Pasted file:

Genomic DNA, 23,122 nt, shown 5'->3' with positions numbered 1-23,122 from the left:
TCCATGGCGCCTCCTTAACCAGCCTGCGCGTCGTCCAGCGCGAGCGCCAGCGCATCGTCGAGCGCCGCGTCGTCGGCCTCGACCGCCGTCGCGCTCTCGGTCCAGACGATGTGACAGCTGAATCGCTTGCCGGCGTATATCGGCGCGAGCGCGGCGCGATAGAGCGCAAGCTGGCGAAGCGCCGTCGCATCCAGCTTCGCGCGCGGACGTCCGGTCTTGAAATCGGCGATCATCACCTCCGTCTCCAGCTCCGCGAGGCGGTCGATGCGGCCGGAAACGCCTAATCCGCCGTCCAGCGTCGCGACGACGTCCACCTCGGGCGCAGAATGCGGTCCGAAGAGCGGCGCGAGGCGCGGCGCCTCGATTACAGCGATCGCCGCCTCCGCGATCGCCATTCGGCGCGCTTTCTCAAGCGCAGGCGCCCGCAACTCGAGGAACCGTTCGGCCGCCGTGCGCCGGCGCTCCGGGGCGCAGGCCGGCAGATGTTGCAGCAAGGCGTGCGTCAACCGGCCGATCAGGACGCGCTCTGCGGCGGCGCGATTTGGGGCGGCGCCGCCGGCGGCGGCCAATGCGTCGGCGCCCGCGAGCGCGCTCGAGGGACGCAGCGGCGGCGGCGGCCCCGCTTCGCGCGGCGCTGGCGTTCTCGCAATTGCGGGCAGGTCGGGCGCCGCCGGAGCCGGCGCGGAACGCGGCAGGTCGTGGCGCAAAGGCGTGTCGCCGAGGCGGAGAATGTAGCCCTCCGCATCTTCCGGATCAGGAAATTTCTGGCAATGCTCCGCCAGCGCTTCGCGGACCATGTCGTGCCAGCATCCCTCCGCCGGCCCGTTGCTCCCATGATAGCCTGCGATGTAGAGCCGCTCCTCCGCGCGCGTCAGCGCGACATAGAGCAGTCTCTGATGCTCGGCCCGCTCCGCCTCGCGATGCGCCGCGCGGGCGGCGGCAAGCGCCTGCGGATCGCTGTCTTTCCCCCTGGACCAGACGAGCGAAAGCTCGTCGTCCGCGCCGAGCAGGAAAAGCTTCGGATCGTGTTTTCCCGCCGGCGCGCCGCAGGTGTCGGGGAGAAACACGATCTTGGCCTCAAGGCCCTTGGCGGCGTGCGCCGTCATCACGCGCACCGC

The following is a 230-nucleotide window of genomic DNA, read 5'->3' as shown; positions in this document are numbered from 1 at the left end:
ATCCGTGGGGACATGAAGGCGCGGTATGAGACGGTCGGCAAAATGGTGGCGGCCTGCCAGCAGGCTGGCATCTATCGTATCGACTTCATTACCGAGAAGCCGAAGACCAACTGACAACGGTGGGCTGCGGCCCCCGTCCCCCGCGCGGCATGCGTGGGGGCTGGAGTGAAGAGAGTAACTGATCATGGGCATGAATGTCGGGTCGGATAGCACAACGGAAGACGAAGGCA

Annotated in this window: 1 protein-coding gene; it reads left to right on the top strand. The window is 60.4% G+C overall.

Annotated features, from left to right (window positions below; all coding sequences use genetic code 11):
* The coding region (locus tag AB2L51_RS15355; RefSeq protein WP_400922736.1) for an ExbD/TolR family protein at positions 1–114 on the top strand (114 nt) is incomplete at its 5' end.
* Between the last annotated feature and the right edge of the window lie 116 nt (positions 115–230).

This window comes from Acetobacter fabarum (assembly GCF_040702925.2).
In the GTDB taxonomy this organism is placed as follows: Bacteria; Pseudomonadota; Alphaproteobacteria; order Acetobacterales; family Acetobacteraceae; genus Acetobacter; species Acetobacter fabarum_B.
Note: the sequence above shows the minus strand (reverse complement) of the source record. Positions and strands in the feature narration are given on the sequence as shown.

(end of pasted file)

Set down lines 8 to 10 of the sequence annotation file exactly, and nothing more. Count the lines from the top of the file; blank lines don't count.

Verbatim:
* Between the last annotated feature and the right edge of the window lie 116 nt (positions 115–230).

This window comes from Acetobacter fabarum (assembly GCF_040702925.2).
In the GTDB taxonomy this organism is placed as follows: Bacteria; Pseudomonadota; Alphaproteobacteria; order Acetobacterales; family Acetobacteraceae; genus Acetobacter; species Acetobacter fabarum_B.